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Wednesday, July 30, 2014

The new freaque waves article in NewScientist magazine

The latest NewScientist (Issue 2979) carried this online article by Stephen Ornes entitled "Rogue waves: The real monsters of the deep" just caught my eye. What I was surprised to see was this:

Seven giants
In 2007, Paul Liu at the US National Oceanic and Atmospheric Administration compiled a catalogue of more than 50 historical incidents probably associated with rogue waves. Here are some of the most significant . . .

Hmm . . .  I know that my Geofizika article has been reasonably well referenced, but this NewScientist citing is still a surprise to me.  Here's a discussion in a paragraph in the early part of the article:
Science has been slow to catch up with rogue waves. There is not even any universally accepted definition. One with wide currency is that a rogue is at least double the significant wave height, itself defined as the average height of the tallest third of waves in any given region. What this amounts to is a little dependent on context: on a calm sea with significant waves 10 centimetres tall, a wave of 20 centimetres might be deemed a rogue.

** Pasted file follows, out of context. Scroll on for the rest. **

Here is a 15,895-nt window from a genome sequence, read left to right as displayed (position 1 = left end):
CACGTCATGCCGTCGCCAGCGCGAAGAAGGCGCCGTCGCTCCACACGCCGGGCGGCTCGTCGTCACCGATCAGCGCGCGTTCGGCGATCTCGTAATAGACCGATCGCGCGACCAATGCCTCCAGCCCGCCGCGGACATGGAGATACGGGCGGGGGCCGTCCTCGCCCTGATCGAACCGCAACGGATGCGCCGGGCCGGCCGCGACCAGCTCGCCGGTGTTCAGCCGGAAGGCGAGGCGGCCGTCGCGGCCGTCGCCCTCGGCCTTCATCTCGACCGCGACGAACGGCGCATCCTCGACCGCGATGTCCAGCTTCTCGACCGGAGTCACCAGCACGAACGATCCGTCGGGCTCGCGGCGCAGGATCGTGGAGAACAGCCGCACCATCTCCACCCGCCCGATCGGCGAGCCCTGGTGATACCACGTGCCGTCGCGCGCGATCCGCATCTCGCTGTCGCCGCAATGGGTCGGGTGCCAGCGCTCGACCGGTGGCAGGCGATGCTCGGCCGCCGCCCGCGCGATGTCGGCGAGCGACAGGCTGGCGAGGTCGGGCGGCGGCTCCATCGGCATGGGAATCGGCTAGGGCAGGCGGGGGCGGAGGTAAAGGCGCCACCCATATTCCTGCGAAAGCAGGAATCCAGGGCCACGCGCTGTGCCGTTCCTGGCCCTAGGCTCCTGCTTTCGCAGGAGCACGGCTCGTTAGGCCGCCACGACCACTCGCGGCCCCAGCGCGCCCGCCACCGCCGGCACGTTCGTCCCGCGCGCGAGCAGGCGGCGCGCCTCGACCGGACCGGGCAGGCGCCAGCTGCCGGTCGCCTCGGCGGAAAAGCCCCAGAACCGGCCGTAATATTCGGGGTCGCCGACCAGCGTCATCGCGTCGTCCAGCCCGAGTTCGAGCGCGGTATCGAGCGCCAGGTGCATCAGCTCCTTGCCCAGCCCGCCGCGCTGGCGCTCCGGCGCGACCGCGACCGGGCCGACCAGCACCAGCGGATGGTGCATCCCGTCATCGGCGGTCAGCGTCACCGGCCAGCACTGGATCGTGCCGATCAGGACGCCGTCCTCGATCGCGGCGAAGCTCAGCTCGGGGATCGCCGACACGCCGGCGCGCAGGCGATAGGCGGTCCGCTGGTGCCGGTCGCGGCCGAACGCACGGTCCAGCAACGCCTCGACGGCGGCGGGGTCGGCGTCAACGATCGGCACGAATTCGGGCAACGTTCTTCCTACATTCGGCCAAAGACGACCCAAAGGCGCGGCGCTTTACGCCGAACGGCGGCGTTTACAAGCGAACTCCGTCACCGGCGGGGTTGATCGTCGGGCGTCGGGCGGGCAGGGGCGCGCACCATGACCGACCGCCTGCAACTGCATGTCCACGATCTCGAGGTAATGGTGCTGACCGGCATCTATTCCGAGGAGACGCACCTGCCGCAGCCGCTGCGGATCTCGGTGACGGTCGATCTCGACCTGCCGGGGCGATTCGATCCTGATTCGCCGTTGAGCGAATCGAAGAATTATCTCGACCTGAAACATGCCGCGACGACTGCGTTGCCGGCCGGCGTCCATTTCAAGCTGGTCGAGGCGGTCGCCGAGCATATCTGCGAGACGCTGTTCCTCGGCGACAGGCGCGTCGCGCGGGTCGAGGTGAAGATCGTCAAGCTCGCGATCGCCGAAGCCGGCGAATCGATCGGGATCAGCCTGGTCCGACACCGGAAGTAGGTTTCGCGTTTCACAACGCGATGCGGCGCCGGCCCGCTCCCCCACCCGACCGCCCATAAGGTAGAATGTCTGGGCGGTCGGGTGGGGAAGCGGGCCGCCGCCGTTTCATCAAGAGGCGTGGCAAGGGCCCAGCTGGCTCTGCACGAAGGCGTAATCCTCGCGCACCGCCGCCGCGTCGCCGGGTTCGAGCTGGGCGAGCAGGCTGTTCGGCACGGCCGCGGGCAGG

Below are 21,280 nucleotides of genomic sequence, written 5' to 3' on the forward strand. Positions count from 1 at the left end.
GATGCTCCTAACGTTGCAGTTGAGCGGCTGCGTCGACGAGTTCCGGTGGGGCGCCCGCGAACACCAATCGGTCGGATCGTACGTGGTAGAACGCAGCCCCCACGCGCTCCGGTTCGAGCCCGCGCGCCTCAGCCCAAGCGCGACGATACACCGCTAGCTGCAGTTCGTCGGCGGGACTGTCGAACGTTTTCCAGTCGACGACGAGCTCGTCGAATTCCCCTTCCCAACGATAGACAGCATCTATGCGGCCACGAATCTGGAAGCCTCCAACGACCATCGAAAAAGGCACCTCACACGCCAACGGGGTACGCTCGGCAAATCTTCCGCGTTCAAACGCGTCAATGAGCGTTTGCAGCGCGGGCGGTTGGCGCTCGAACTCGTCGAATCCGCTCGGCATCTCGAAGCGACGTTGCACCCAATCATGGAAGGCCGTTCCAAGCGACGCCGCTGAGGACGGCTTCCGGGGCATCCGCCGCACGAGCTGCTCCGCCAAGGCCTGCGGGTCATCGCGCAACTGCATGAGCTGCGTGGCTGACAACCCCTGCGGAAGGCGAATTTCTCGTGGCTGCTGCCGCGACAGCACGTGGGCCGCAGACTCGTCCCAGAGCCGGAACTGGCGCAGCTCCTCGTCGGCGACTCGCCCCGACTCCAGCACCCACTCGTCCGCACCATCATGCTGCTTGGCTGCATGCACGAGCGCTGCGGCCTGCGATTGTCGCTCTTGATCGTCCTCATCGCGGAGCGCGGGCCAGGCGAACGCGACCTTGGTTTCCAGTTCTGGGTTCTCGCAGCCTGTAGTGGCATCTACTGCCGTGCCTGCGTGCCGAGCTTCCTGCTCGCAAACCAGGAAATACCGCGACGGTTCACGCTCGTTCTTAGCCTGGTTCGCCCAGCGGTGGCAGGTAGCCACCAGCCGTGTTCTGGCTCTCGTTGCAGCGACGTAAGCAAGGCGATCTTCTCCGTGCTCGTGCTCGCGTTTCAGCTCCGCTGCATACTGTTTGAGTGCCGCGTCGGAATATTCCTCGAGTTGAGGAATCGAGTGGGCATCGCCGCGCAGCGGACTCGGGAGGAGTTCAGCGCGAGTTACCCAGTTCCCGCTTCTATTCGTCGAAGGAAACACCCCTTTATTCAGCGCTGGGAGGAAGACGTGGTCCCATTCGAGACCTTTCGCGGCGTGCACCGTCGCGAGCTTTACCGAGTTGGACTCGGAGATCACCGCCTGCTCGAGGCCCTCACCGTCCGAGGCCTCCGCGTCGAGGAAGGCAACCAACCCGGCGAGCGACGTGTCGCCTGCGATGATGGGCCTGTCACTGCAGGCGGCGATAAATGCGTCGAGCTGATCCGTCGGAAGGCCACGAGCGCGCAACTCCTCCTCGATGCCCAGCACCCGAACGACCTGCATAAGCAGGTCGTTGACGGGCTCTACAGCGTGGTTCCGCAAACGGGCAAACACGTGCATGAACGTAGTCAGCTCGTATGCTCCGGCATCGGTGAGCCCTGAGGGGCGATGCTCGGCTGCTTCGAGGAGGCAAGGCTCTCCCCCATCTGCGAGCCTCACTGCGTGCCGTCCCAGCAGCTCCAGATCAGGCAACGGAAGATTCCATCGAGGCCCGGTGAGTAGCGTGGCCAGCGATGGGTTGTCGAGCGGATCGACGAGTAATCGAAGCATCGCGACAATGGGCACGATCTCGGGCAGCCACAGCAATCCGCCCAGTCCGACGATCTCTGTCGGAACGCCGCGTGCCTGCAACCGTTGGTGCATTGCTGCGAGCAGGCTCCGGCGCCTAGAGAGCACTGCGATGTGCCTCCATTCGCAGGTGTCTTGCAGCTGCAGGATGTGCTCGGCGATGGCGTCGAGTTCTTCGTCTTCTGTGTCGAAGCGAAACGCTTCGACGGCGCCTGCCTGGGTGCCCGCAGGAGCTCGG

The lament about the lack of "universally accepted" definition is fine. But the dismissing of possible of a 20 cm high freaque waves is unnecessary.  Freaque waves may be able to reach tens of meters high, but its existence is not necessarily measured by its sice alone. An important characteristics of freaque waves  the definition can not be delineated is the unexpectedness of the occurrence of the wave. Even a wave of 20 cm tall, if it occurs unexpectedly, it will be a freaque wave nevertheless!

Over all this is the best general article on freaque waves written by a science writer I have ever read.  He must have done extensive researches on the topic of freaque waves.  I don't know if he had actually talked to the key players he cited in his article, but his choice of players and representing their works all admirably.

For this article I signed up for a short term subscription to NewScientist -- the only way to allow me the access the article in whole right now, it's worth it!

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